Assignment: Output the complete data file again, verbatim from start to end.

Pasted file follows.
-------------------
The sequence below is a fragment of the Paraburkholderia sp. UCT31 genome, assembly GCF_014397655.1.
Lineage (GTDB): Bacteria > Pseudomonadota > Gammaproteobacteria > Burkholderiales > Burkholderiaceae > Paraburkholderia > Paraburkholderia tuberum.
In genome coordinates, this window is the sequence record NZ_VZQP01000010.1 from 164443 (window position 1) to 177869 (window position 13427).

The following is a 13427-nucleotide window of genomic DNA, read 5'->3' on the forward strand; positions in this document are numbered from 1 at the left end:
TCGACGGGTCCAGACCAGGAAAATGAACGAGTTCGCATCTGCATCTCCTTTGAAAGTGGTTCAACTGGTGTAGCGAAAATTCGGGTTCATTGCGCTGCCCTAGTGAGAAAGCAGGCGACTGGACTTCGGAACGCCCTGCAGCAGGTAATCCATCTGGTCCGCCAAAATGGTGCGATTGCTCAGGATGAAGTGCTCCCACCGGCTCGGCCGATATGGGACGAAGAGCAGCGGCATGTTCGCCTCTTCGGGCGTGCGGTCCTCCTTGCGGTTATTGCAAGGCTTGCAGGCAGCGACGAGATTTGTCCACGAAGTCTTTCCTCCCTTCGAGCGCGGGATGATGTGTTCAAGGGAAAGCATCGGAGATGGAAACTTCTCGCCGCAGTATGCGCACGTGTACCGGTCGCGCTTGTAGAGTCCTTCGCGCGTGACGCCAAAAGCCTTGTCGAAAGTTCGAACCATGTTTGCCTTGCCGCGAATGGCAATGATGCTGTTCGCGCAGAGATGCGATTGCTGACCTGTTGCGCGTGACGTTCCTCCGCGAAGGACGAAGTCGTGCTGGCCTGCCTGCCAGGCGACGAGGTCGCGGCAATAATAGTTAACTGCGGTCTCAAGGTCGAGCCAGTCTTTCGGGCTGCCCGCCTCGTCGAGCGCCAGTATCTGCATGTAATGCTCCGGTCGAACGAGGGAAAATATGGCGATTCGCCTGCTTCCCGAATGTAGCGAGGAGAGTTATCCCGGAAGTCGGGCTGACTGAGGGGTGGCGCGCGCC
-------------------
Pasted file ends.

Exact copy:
The sequence below is a fragment of the Paraburkholderia sp. UCT31 genome, assembly GCF_014397655.1.
Lineage (GTDB): Bacteria > Pseudomonadota > Gammaproteobacteria > Burkholderiales > Burkholderiaceae > Paraburkholderia > Paraburkholderia tuberum.
In genome coordinates, this window is the sequence record NZ_VZQP01000010.1 from 164443 (window position 1) to 177869 (window position 13427).

The following is a 13427-nucleotide window of genomic DNA, read 5'->3' on the forward strand; positions in this document are numbered from 1 at the left end:
TCGACGGGTCCAGACCAGGAAAATGAACGAGTTCGCATCTGCATCTCCTTTGAAAGTGGTTCAACTGGTGTAGCGAAAATTCGGGTTCATTGCGCTGCCCTAGTGAGAAAGCAGGCGACTGGACTTCGGAACGCCCTGCAGCAGGTAATCCATCTGGTCCGCCAAAATGGTGCGATTGCTCAGGATGAAGTGCTCCCACCGGCTCGGCCGATATGGGACGAAGAGCAGCGGCATGTTCGCCTCTTCGGGCGTGCGGTCCTCCTTGCGGTTATTGCAAGGCTTGCAGGCAGCGACGAGATTTGTCCACGAAGTCTTTCCTCCCTTCGAGCGCGGGATGATGTGTTCAAGGGAAAGCATCGGAGATGGAAACTTCTCGCCGCAGTATGCGCACGTGTACCGGTCGCGCTTGTAGAGTCCTTCGCGCGTGACGCCAAAAGCCTTGTCGAAAGTTCGAACCATGTTTGCCTTGCCGCGAATGGCAATGATGCTGTTCGCGCAGAGATGCGATTGCTGACCTGTTGCGCGTGACGTTCCTCCGCGAAGGACGAAGTCGTGCTGGCCTGCCTGCCAGGCGACGAGGTCGCGGCAATAATAGTTAACTGCGGTCTCAAGGTCGAGCCAGTCTTTCGGGCTGCCCGCCTCGTCGAGCGCCAGTATCTGCATGTAATGCTCCGGTCGAACGAGGGAAAATATGGCGATTCGCCTGCTTCCCGAATGTAGCGAGGAGAGTTATCCCGGAAGTCGGGCTGACTGAGGGGTGGCGCGCGCC